DETROIT Dec 13 The Detroit Public Lighting
Authority and Michigan Finance Authority on Friday said they
sold $60 million of bonds to jump start improvements to the
city's ailing public lighting infrastructure.
The interim borrowing, which was privately placed with
Citibank, will have a floating interest rate. Last week,
U.S. Bankruptcy Judge Steven Rhodes approved the financing plan
over the objection of some of the city's creditors.
The bond sale is the initial phase of the lighting
authority's financing plan, which calls for backing about $153
million of bonds with $12.5 million in Detroit's annual utility
tax revenue. Those bonds, which will used in part to retire the
interim debt, will be issued through the Michigan Finance
Authority in 2014.
"The closing of this transaction marks the completion of the
first step in our integrated financing and lighting system
strategy," Public Lighting Authority Director Odis Jones said in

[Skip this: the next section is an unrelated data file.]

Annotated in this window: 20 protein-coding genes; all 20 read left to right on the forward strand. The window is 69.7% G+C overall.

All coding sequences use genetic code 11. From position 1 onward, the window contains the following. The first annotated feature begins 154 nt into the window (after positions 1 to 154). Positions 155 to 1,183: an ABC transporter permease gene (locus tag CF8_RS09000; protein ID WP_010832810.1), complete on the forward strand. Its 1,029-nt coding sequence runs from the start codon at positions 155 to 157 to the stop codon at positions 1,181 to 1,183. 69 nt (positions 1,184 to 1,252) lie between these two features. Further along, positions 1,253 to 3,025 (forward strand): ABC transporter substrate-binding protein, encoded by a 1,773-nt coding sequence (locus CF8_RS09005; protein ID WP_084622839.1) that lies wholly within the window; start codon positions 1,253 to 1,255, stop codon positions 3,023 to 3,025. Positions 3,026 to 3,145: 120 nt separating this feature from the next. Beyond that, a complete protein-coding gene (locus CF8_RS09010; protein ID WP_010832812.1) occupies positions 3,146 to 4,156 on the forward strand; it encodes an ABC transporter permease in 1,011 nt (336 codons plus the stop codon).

a statement. "We can now accelerate construction of the lighting
program, a critical first step in improving these services
throughout the city."
Detroit's state-appointed emergency manager, Kevyn Orr, has
estimated that about 40 percent of the street lights in the city
do not work. Earlier this month the city was ruled bankrupt in
The Public Lighting Authority resulted from Michigan
legislation passed late last year.
In a report released on Friday, Moody's Investors Service
said Rhodes' decision to allow the bond sales was not good for
Detroit bondholders because it "increases the probability that
future operating revenues will be diverted to new creditors,
diminishing resources available to pay existing debt holders."